The old farm was falling apart. It was as if a twister had passed this way, and blew everything to smithereens. The house was diapilated; windows broken, and most of the paint peeling off the siding. An old shed was looked like it was about to collapse. Weeds grew tall and wild. It was a sad, and neglected place.

As I came through the undergrowth, I saw a man some distance away. I stopped, not sure if I was welcome on his property. I quietly watched him for a few minutes, but he never looked up. I walked a bit closer, but he just kept working– he really seemed absorbed in whatever he was doing.

“Excuse me sir, I hate to interrupt,” I called out. But the man continued his work. There seems something rhythmical about what he was doing. There was a definite cadence, that only he seemed to hear. He worked without ceasing.

I drew closer and saw the pump he seemed to be using. Water gushed out, and into an animal trough. Then I looked up and saw his face. Why, he wasn’t a person after all, but a mechanical man! Someone had painted a likeness of a farmer, and bolted it to the windmill. The figure was simply attached to the pumping apparatus. I had to laugh. It sure had me fooled.

As I saw this, I slowly realized that the man was not pumping the water. But the water was pumping the man! The man was just responding to the wind in order to pump out the clear, cold water. And so I began to think…

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In many ways, this is how we work spiritually. Something other than us ourselves powers us. It only appears that we are laboring, but a man in the Spirit functions quite differently than what we expect. We dare not think we can control the Spirit, rather it is we who need to be controlled. When we are truly filled with the Holy Spirit, He will flow through us quite easily.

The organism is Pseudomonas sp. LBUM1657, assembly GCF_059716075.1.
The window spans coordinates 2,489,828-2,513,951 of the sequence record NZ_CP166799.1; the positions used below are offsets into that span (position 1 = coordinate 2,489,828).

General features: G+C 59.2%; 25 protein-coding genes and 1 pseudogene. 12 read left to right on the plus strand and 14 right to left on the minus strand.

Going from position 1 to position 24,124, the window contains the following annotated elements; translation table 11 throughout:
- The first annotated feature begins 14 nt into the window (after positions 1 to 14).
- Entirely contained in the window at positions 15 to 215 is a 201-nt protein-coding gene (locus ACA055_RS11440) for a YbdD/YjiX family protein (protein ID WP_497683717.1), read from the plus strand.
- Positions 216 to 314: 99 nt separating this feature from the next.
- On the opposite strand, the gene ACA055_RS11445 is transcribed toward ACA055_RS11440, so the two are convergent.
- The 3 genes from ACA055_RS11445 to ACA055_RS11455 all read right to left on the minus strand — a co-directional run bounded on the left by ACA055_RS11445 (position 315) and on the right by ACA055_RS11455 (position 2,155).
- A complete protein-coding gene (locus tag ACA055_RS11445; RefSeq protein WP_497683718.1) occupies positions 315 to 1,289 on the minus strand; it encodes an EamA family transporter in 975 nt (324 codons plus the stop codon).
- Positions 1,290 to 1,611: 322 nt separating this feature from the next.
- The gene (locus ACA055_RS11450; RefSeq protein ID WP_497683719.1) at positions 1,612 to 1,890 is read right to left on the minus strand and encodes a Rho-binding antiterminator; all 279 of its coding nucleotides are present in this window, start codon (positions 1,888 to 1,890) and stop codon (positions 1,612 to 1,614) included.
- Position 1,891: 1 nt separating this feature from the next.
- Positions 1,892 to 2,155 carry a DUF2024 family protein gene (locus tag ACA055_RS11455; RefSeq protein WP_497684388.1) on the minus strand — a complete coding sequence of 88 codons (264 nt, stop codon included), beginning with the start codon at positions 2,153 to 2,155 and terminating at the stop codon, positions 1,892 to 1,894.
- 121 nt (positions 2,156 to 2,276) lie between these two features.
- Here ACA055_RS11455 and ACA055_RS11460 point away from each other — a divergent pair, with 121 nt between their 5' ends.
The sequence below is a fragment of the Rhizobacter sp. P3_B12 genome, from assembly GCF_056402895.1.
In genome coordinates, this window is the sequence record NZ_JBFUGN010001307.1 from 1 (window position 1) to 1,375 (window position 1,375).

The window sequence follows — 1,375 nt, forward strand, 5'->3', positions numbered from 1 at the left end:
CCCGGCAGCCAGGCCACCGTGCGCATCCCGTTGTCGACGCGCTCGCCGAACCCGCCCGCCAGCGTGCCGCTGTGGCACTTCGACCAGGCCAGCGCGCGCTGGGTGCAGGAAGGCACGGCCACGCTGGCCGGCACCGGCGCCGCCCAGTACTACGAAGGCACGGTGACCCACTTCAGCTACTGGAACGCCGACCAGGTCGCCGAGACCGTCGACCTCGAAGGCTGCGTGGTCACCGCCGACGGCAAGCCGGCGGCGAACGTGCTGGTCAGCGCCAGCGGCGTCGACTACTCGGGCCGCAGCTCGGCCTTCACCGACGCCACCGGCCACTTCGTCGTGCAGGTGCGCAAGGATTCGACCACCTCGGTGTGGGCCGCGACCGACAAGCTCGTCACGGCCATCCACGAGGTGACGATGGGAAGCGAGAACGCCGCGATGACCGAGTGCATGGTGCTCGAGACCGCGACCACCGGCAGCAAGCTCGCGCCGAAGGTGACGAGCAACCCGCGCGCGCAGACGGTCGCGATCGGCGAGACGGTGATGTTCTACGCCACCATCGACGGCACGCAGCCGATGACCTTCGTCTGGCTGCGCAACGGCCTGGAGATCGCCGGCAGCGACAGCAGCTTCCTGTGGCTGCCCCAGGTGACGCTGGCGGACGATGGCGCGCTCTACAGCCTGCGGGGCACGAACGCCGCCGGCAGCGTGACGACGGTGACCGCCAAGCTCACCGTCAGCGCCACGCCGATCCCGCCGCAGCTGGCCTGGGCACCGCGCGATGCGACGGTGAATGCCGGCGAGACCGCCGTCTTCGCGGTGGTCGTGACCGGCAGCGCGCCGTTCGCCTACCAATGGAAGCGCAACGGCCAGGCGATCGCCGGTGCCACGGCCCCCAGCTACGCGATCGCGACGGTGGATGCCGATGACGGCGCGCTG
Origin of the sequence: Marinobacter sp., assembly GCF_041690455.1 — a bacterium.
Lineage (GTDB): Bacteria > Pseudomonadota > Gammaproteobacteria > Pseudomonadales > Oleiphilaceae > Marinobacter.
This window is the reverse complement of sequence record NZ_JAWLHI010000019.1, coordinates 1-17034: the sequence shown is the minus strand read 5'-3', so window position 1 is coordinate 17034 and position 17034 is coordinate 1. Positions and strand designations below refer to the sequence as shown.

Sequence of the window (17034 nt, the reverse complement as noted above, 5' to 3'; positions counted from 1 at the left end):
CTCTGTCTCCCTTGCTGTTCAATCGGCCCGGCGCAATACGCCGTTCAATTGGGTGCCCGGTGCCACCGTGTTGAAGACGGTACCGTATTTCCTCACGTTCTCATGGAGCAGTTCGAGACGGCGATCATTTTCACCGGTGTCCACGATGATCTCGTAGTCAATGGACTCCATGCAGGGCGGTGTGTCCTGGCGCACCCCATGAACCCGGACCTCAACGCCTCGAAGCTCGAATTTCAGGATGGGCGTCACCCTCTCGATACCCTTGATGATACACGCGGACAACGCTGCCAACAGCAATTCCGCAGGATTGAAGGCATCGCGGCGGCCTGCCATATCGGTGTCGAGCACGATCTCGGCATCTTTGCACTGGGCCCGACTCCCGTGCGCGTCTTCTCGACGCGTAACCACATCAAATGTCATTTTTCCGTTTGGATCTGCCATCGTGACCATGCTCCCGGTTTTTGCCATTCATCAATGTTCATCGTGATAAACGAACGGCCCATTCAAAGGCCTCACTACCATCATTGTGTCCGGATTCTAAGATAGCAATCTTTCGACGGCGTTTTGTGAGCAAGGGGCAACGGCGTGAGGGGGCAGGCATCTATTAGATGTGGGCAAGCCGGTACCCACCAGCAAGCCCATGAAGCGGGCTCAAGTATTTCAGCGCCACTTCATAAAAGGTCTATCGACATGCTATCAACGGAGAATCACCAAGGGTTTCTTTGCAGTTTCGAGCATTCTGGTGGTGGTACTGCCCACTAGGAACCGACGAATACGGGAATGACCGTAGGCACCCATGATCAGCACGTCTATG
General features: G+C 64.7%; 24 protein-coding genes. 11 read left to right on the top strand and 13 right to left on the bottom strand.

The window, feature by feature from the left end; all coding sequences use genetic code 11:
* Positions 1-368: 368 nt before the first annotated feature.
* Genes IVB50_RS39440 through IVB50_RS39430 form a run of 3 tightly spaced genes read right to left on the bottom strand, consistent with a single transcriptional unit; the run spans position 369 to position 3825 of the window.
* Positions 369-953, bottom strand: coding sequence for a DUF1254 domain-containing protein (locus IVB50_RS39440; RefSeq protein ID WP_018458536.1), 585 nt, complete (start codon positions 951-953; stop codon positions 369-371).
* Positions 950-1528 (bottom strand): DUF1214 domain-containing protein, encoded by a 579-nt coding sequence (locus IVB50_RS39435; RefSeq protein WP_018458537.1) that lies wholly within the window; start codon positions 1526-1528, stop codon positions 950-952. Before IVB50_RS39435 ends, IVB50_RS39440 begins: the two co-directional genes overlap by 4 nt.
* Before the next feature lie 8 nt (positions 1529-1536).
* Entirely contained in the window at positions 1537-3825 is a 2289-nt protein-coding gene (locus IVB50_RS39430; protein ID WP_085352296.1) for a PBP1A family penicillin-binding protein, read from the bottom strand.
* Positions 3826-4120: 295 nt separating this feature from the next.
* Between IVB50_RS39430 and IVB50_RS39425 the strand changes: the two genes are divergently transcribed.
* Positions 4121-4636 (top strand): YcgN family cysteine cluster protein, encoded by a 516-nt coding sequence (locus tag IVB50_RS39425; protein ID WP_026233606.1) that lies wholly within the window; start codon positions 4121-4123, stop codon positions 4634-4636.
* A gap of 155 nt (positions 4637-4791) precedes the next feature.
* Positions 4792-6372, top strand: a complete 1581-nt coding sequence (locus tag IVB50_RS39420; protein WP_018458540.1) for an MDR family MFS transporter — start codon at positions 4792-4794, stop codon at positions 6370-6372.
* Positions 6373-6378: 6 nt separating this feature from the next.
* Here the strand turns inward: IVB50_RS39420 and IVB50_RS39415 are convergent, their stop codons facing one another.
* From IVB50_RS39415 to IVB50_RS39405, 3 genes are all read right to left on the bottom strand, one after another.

“I pray that God, the source of hope, will fill you completely with joy and peace because you trust in him. Then you will overflow with confident hope through the power of the Holy Spirit.”

Roman 15:13, NLT

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A Cup of Cold Water in Jesus’ Name— by Jonathan Coe

Not everyone who is wounded is a wounded healer. Put another way, it’s possible to be wounded and suffer significant loss and not use that wound to minister healing to others. Much of this is related to how we go through the grieving process associated with our wound and loss. I learned this when I went through a divorce in 2008–2009. Not everyone agrees with how many stages of grief there are, but everyone agrees that it involves working through different phases of denial, anger, bargaining, depression, and acceptance and often sorting through accompanying feelings of pain, guilt, loneliness, and hope.

I didn’t go through the grieving process associated with my divorce perfectly. There were missteps, stumbles, and things I wish I could do over. However, by the grace of God, I reached acceptance and hope and noticed that I was able to help other people who were working through broken relationships. Out of my wounds others were receiving healing and comfort.